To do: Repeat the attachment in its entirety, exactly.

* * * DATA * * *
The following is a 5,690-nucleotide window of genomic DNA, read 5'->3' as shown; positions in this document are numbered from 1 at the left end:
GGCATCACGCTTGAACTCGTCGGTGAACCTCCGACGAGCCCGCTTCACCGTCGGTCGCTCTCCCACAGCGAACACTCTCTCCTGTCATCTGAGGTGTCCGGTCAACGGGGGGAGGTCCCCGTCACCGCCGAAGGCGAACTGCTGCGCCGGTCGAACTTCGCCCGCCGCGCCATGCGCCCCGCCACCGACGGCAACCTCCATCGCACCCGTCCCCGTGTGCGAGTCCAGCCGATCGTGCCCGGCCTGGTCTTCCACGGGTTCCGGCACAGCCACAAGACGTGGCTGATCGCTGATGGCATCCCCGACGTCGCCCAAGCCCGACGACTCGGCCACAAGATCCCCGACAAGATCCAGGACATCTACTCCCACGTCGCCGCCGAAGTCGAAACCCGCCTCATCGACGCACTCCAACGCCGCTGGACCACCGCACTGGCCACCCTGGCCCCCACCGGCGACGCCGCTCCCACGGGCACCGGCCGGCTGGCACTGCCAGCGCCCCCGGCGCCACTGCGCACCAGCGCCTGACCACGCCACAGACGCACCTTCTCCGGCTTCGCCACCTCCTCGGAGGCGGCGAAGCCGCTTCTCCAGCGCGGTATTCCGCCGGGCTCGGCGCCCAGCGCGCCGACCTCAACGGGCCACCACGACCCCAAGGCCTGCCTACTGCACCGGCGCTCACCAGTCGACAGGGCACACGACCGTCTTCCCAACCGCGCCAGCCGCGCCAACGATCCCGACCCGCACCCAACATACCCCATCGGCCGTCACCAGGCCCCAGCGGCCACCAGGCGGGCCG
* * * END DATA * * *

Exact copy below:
The following is a 5,690-nucleotide window of genomic DNA, read 5'->3' as shown; positions in this document are numbered from 1 at the left end:
GGCATCACGCTTGAACTCGTCGGTGAACCTCCGACGAGCCCGCTTCACCGTCGGTCGCTCTCCCACAGCGAACACTCTCTCCTGTCATCTGAGGTGTCCGGTCAACGGGGGGAGGTCCCCGTCACCGCCGAAGGCGAACTGCTGCGCCGGTCGAACTTCGCCCGCCGCGCCATGCGCCCCGCCACCGACGGCAACCTCCATCGCACCCGTCCCCGTGTGCGAGTCCAGCCGATCGTGCCCGGCCTGGTCTTCCACGGGTTCCGGCACAGCCACAAGACGTGGCTGATCGCTGATGGCATCCCCGACGTCGCCCAAGCCCGACGACTCGGCCACAAGATCCCCGACAAGATCCAGGACATCTACTCCCACGTCGCCGCCGAAGTCGAAACCCGCCTCATCGACGCACTCCAACGCCGCTGGACCACCGCACTGGCCACCCTGGCCCCCACCGGCGACGCCGCTCCCACGGGCACCGGCCGGCTGGCACTGCCAGCGCCCCCGGCGCCACTGCGCACCAGCGCCTGACCACGCCACAGACGCACCTTCTCCGGCTTCGCCACCTCCTCGGAGGCGGCGAAGCCGCTTCTCCAGCGCGGTATTCCGCCGGGCTCGGCGCCCAGCGCGCCGACCTCAACGGGCCACCACGACCCCAAGGCCTGCCTACTGCACCGGCGCTCACCAGTCGACAGGGCACACGACCGTCTTCCCAACCGCGCCAGCCGCGCCAACGATCCCGACCCGCACCCAACATACCCCATCGGCCGTCACCAGGCCCCAGCGGCCACCAGGCGGGCCG